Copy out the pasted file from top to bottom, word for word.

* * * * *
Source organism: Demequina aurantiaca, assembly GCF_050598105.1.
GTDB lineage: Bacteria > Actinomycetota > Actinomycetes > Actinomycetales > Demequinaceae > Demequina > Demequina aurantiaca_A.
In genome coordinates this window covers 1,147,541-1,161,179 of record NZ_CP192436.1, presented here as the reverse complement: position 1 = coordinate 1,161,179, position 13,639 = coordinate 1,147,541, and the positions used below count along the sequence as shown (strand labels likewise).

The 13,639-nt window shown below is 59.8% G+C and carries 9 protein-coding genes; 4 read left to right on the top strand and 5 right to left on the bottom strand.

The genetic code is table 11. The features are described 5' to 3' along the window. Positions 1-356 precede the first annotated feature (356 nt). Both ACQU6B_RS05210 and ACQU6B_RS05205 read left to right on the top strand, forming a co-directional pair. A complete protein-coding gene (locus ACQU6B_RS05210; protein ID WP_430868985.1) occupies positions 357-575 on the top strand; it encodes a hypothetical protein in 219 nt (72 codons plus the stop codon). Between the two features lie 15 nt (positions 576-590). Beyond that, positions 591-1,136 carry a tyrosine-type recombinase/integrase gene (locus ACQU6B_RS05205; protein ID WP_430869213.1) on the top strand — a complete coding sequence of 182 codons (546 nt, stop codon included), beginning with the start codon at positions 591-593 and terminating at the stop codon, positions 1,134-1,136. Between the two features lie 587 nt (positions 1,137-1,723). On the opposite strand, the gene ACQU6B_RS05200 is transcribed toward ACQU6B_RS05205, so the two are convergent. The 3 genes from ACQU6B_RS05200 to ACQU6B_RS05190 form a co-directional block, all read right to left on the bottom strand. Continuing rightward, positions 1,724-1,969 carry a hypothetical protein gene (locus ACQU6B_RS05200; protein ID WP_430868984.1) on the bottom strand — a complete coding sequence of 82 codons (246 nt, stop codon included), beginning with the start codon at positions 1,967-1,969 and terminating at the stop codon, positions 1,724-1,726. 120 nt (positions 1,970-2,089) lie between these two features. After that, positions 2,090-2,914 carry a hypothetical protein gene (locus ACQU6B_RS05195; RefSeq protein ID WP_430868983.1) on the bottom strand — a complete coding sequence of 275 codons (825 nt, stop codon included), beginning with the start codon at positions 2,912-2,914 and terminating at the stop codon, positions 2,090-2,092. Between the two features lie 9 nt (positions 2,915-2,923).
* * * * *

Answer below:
Source organism: Demequina aurantiaca, assembly GCF_050598105.1.
GTDB lineage: Bacteria > Actinomycetota > Actinomycetes > Actinomycetales > Demequinaceae > Demequina > Demequina aurantiaca_A.
In genome coordinates this window covers 1,147,541-1,161,179 of record NZ_CP192436.1, presented here as the reverse complement: position 1 = coordinate 1,161,179, position 13,639 = coordinate 1,147,541, and the positions used below count along the sequence as shown (strand labels likewise).

The 13,639-nt window shown below is 59.8% G+C and carries 9 protein-coding genes; 4 read left to right on the top strand and 5 right to left on the bottom strand.

The genetic code is table 11. The features are described 5' to 3' along the window. Positions 1-356 precede the first annotated feature (356 nt). Both ACQU6B_RS05210 and ACQU6B_RS05205 read left to right on the top strand, forming a co-directional pair. A complete protein-coding gene (locus ACQU6B_RS05210; protein ID WP_430868985.1) occupies positions 357-575 on the top strand; it encodes a hypothetical protein in 219 nt (72 codons plus the stop codon). Between the two features lie 15 nt (positions 576-590). Beyond that, positions 591-1,136 carry a tyrosine-type recombinase/integrase gene (locus ACQU6B_RS05205; protein ID WP_430869213.1) on the top strand — a complete coding sequence of 182 codons (546 nt, stop codon included), beginning with the start codon at positions 591-593 and terminating at the stop codon, positions 1,134-1,136. Between the two features lie 587 nt (positions 1,137-1,723). On the opposite strand, the gene ACQU6B_RS05200 is transcribed toward ACQU6B_RS05205, so the two are convergent. The 3 genes from ACQU6B_RS05200 to ACQU6B_RS05190 form a co-directional block, all read right to left on the bottom strand. Continuing rightward, positions 1,724-1,969 carry a hypothetical protein gene (locus ACQU6B_RS05200; protein ID WP_430868984.1) on the bottom strand — a complete coding sequence of 82 codons (246 nt, stop codon included), beginning with the start codon at positions 1,967-1,969 and terminating at the stop codon, positions 1,724-1,726. 120 nt (positions 1,970-2,089) lie between these two features. After that, positions 2,090-2,914 carry a hypothetical protein gene (locus ACQU6B_RS05195; RefSeq protein ID WP_430868983.1) on the bottom strand — a complete coding sequence of 275 codons (825 nt, stop codon included), beginning with the start codon at positions 2,912-2,914 and terminating at the stop codon, positions 2,090-2,092. Between the two features lie 9 nt (positions 2,915-2,923).